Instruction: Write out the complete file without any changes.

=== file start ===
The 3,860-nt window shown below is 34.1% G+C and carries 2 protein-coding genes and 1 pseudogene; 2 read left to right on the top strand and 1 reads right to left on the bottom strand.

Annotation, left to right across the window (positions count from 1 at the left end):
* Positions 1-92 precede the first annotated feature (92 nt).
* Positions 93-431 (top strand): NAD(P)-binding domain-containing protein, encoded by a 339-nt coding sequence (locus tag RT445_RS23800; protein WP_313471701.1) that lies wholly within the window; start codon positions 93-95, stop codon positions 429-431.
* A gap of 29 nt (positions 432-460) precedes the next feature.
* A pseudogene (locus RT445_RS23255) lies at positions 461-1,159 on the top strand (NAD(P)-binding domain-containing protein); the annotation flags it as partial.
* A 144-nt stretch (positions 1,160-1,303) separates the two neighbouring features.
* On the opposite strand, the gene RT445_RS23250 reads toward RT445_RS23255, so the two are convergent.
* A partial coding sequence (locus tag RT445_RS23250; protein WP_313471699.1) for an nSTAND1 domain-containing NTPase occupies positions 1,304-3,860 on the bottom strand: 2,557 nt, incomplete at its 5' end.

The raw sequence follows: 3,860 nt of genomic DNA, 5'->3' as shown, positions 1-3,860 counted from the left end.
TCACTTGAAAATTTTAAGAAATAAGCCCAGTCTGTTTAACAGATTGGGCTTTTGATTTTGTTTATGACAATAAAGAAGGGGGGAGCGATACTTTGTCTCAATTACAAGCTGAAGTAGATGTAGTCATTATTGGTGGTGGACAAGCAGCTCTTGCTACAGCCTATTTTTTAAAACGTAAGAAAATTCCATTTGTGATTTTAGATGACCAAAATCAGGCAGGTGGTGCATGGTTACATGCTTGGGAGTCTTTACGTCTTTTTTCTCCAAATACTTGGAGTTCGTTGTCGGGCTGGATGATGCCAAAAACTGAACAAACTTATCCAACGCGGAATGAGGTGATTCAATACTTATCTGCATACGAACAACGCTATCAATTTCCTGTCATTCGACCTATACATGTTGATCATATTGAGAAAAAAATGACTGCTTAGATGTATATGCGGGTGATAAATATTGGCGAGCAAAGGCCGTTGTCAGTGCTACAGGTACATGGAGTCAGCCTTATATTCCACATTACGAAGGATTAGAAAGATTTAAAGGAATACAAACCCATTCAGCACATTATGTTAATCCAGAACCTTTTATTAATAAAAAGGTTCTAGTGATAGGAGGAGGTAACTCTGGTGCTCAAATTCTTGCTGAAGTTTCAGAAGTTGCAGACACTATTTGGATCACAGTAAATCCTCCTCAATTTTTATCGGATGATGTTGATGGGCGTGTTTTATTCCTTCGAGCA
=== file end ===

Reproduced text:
The 3,860-nt window shown below is 34.1% G+C and carries 2 protein-coding genes and 1 pseudogene; 2 read left to right on the top strand and 1 reads right to left on the bottom strand.

Annotation, left to right across the window (positions count from 1 at the left end):
* Positions 1-92 precede the first annotated feature (92 nt).
* Positions 93-431 (top strand): NAD(P)-binding domain-containing protein, encoded by a 339-nt coding sequence (locus tag RT445_RS23800; protein WP_313471701.1) that lies wholly within the window; start codon positions 93-95, stop codon positions 429-431.
* A gap of 29 nt (positions 432-460) precedes the next feature.
* A pseudogene (locus RT445_RS23255) lies at positions 461-1,159 on the top strand (NAD(P)-binding domain-containing protein); the annotation flags it as partial.
* A 144-nt stretch (positions 1,160-1,303) separates the two neighbouring features.
* On the opposite strand, the gene RT445_RS23250 reads toward RT445_RS23255, so the two are convergent.
* A partial coding sequence (locus tag RT445_RS23250; protein WP_313471699.1) for an nSTAND1 domain-containing NTPase occupies positions 1,304-3,860 on the bottom strand: 2,557 nt, incomplete at its 5' end.

The raw sequence follows: 3,860 nt of genomic DNA, 5'->3' as shown, positions 1-3,860 counted from the left end.
TCACTTGAAAATTTTAAGAAATAAGCCCAGTCTGTTTAACAGATTGGGCTTTTGATTTTGTTTATGACAATAAAGAAGGGGGGAGCGATACTTTGTCTCAATTACAAGCTGAAGTAGATGTAGTCATTATTGGTGGTGGACAAGCAGCTCTTGCTACAGCCTATTTTTTAAAACGTAAGAAAATTCCATTTGTGATTTTAGATGACCAAAATCAGGCAGGTGGTGCATGGTTACATGCTTGGGAGTCTTTACGTCTTTTTTCTCCAAATACTTGGAGTTCGTTGTCGGGCTGGATGATGCCAAAAACTGAACAAACTTATCCAACGCGGAATGAGGTGATTCAATACTTATCTGCATACGAACAACGCTATCAATTTCCTGTCATTCGACCTATACATGTTGATCATATTGAGAAAAAAATGACTGCTTAGATGTATATGCGGGTGATAAATATTGGCGAGCAAAGGCCGTTGTCAGTGCTACAGGTACATGGAGTCAGCCTTATATTCCACATTACGAAGGATTAGAAAGATTTAAAGGAATACAAACCCATTCAGCACATTATGTTAATCCAGAACCTTTTATTAATAAAAAGGTTCTAGTGATAGGAGGAGGTAACTCTGGTGCTCAAATTCTTGCTGAAGTTTCAGAAGTTGCAGACACTATTTGGATCACAGTAAATCCTCCTCAATTTTTATCGGATGATGTTGATGGGCGTGTTTTATTCCTTCGAGCA